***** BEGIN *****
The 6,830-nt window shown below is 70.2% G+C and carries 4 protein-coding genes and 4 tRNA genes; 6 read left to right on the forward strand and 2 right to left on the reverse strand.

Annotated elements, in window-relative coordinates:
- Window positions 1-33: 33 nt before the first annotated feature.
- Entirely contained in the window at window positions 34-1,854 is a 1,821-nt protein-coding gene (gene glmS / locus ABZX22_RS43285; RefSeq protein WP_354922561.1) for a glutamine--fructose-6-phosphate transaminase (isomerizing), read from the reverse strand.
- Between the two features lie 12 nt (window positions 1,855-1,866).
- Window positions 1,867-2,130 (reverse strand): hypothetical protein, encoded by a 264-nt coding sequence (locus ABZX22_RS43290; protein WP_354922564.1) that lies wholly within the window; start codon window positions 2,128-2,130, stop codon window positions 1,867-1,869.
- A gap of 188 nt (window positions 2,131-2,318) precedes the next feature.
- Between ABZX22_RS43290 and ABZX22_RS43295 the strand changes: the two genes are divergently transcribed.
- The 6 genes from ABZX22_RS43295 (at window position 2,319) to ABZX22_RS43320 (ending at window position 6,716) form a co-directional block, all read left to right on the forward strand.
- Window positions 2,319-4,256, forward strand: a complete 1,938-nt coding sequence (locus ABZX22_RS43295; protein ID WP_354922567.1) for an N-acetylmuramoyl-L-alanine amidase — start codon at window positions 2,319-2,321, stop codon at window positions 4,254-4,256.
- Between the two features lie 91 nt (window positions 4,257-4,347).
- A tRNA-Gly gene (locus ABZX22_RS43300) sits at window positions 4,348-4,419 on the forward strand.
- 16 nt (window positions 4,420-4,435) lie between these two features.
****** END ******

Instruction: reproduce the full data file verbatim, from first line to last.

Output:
The 6,830-nt window shown below is 70.2% G+C and carries 4 protein-coding genes and 4 tRNA genes; 6 read left to right on the forward strand and 2 right to left on the reverse strand.

Annotated elements, in window-relative coordinates:
- Window positions 1-33: 33 nt before the first annotated feature.
- Entirely contained in the window at window positions 34-1,854 is a 1,821-nt protein-coding gene (gene glmS / locus ABZX22_RS43285; RefSeq protein WP_354922561.1) for a glutamine--fructose-6-phosphate transaminase (isomerizing), read from the reverse strand.
- Between the two features lie 12 nt (window positions 1,855-1,866).
- Window positions 1,867-2,130 (reverse strand): hypothetical protein, encoded by a 264-nt coding sequence (locus ABZX22_RS43290; protein WP_354922564.1) that lies wholly within the window; start codon window positions 2,128-2,130, stop codon window positions 1,867-1,869.
- A gap of 188 nt (window positions 2,131-2,318) precedes the next feature.
- Between ABZX22_RS43290 and ABZX22_RS43295 the strand changes: the two genes are divergently transcribed.
- The 6 genes from ABZX22_RS43295 (at window position 2,319) to ABZX22_RS43320 (ending at window position 6,716) form a co-directional block, all read left to right on the forward strand.
- Window positions 2,319-4,256, forward strand: a complete 1,938-nt coding sequence (locus ABZX22_RS43295; protein ID WP_354922567.1) for an N-acetylmuramoyl-L-alanine amidase — start codon at window positions 2,319-2,321, stop codon at window positions 4,254-4,256.
- Between the two features lie 91 nt (window positions 4,257-4,347).
- A tRNA-Gly gene (locus ABZX22_RS43300) sits at window positions 4,348-4,419 on the forward strand.
- 16 nt (window positions 4,420-4,435) lie between these two features.